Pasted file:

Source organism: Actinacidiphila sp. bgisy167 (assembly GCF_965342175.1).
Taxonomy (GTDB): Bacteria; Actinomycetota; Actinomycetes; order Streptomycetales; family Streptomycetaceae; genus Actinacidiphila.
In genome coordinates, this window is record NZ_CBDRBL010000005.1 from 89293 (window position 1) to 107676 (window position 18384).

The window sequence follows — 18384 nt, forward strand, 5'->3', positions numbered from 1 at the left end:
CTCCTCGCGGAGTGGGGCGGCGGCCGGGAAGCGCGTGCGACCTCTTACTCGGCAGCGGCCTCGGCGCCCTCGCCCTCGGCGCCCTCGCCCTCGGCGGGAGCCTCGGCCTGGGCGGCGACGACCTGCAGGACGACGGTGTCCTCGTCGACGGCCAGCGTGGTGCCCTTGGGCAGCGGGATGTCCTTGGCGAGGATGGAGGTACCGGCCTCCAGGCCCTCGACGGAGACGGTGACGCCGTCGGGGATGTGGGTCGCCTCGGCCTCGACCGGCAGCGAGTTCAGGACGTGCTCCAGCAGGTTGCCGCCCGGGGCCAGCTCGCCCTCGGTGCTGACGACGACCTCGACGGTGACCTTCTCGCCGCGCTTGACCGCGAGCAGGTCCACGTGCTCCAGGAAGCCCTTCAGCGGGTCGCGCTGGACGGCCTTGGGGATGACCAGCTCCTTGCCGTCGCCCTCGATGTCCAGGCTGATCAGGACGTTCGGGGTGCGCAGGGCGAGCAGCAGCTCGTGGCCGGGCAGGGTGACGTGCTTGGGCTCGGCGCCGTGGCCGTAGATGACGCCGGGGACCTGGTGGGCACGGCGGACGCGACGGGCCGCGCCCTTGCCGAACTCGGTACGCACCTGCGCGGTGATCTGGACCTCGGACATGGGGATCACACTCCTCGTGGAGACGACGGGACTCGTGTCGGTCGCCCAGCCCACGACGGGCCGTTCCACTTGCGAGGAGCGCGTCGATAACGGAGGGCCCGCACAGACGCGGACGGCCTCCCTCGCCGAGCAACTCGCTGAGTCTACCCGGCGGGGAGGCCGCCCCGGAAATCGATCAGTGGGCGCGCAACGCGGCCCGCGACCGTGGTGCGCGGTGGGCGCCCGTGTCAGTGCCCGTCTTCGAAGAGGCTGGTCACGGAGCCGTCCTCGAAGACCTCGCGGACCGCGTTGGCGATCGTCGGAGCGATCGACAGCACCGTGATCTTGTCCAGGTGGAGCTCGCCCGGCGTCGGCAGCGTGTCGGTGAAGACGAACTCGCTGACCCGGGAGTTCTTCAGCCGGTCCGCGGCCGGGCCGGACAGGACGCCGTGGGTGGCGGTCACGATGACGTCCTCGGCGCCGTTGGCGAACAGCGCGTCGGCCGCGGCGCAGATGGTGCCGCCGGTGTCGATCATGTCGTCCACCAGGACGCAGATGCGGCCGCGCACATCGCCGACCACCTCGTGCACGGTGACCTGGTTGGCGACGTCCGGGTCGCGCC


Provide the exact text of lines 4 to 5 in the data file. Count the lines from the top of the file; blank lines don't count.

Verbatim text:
The window sequence follows — 18384 nt, forward strand, 5'->3', positions numbered from 1 at the left end:
CTCCTCGCGGAGTGGGGCGGCGGCCGGGAAGCGCGTGCGACCTCTTACTCGGCAGCGGCCTCGGCGCCCTCGCCCTCGGCGCCCTCGCCCTCGGCGGGAGCCTCGGCCTGGGCGGCGACGACCTGCAGGACGACGGTGTCCTCGTCGACGGCCAGCGTGGTGCCCTTGGGCAGCGGGATGTCCTTGGCGAGGATGGAGGTACCGGCCTCCAGGCCCTCGACGGAGACGGTGACGCCGTCGGGGATGTGGGTCGCCTCGGCCTCGACCGGCAGCGAGTTCAGGACGTGCTCCAGCAGGTTGCCGCCCGGGGCCAGCTCGCCCTCGGTGCTGACGACGACCTCGACGGTGACCTTCTCGCCGCGCTTGACCGCGAGCAGGTCCACGTGCTCCAGGAAGCCCTTCAGCGGGTCGCGCTGGACGGCCTTGGGGATGACCAGCTCCTTGCCGTCGCCCTCGATGTCCAGGCTGATCAGGACGTTCGGGGTGCGCAGGGCGAGCAGCAGCTCGTGGCCGGGCAGGGTGACGTGCTTGGGCTCGGCGCCGTGGCCGTAGATGACGCCGGGGACCTGGTGGGCACGGCGGACGCGACGGGCCGCGCCCTTGCCGAACTCGGTACGCACCTGCGCGGTGATCTGGACCTCGGACATGGGGATCACACTCCTCGTGGAGACGACGGGACTCGTGTCGGTCGCCCAGCCCACGACGGGCCGTTCCACTTGCGAGGAGCGCGTCGATAACGGAGGGCCCGCACAGACGCGGACGGCCTCCCTCGCCGAGCAACTCGCTGAGTCTACCCGGCGGGGAGGCCGCCCCGGAAATCGATCAGTGGGCGCGCAACGCGGCCCGCGACCGTGGTGCGCGGTGGGCGCCCGTGTCAGTGCCCGTCTTCGAAGAGGCTGGTCACGGAGCCGTCCTCGAAGACCTCGCGGACCGCGTTGGCGATCGTCGGAGCGATCGACAGCACCGTGATCTTGTCCAGGTGGAGCTCGCCCGGCGTCGGCAGCGTGTCGGTGAAGACGAACTCGCTGACCCGGGAGTTCTTCAGCCGGTCCGCGGCCGGGCCGGACAGGACGCCGTGGGTGGCGGTCACGATGACGTCCTCGGCGCCGTTGGCGAACAGCGCGTCGGCCGCGGCGCAGATGGTGCCGCCGGTGTCGATCATGTCGTCCACCAGGACGCAGATGCGGCCGCGCACATCGCCGACCACCTCGTGCACGGTGACCTGGTTGGCGACGTCCGGGTCGCGCC